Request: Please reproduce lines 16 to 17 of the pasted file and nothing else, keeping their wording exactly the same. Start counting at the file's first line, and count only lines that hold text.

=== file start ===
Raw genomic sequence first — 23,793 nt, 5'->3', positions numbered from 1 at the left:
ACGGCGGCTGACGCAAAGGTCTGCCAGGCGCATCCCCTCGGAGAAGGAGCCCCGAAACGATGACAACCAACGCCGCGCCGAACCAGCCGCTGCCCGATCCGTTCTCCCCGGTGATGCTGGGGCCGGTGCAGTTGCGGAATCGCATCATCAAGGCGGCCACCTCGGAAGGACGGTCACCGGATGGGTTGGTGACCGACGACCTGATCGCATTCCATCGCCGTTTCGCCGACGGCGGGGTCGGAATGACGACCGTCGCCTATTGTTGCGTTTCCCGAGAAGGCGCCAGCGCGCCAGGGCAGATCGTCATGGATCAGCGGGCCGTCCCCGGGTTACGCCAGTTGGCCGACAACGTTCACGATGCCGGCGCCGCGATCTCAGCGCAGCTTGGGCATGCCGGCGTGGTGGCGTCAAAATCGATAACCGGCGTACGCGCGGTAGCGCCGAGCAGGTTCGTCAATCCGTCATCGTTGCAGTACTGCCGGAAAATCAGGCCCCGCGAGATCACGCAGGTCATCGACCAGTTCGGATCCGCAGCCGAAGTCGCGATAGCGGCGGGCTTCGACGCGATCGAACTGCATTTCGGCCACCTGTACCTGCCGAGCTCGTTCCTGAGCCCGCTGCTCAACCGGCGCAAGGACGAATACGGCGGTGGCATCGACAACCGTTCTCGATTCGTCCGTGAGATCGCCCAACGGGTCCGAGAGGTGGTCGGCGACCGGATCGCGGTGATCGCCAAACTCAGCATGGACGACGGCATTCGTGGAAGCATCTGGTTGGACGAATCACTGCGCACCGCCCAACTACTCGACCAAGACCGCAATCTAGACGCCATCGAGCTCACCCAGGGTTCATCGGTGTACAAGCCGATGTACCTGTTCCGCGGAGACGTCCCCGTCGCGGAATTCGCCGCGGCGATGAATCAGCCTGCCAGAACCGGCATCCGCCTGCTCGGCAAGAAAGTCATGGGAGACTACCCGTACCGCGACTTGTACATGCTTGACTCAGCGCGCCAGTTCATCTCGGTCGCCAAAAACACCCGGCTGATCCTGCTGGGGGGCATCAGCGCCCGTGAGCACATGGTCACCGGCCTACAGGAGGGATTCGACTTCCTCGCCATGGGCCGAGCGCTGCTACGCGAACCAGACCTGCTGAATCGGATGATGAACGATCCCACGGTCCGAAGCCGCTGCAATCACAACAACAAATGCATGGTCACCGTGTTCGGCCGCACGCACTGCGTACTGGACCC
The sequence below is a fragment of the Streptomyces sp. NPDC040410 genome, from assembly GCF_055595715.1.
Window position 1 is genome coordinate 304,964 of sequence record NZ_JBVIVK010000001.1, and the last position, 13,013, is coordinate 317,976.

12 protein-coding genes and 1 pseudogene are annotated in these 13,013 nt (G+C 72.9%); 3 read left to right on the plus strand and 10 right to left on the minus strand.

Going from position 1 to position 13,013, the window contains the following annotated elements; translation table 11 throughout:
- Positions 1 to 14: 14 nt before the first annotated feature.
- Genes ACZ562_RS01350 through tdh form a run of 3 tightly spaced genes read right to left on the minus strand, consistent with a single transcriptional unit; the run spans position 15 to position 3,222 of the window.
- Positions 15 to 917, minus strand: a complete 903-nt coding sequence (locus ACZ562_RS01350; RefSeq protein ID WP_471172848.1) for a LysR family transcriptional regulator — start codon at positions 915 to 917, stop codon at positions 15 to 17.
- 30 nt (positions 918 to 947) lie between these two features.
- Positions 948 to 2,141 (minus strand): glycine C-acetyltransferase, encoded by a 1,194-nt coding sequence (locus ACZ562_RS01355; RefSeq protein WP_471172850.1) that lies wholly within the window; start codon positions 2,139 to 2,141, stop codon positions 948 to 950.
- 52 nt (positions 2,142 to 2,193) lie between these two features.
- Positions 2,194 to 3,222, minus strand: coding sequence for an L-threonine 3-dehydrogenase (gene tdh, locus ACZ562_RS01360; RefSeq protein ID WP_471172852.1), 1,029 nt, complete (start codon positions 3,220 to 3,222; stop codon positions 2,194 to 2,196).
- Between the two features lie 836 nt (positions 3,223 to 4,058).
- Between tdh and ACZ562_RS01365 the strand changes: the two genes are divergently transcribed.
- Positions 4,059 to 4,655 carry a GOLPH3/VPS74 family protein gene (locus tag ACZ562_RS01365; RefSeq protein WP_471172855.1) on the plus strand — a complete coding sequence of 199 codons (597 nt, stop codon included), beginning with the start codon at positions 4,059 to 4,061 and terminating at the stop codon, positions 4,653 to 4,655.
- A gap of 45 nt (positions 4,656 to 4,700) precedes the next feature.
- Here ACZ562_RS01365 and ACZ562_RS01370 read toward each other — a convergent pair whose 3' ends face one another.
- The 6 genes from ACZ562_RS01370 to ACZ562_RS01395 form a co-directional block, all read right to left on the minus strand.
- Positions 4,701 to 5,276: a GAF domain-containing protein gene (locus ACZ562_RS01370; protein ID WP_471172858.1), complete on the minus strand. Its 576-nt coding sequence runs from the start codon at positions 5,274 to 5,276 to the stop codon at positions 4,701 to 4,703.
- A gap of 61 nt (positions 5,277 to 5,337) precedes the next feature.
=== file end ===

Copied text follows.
- Positions 4,059 to 4,655 carry a GOLPH3/VPS74 family protein gene (locus tag ACZ562_RS01365; RefSeq protein WP_471172855.1) on the plus strand — a complete coding sequence of 199 codons (597 nt, stop codon included), beginning with the start codon at positions 4,059 to 4,061 and terminating at the stop codon, positions 4,653 to 4,655.
- A gap of 45 nt (positions 4,656 to 4,700) precedes the next feature.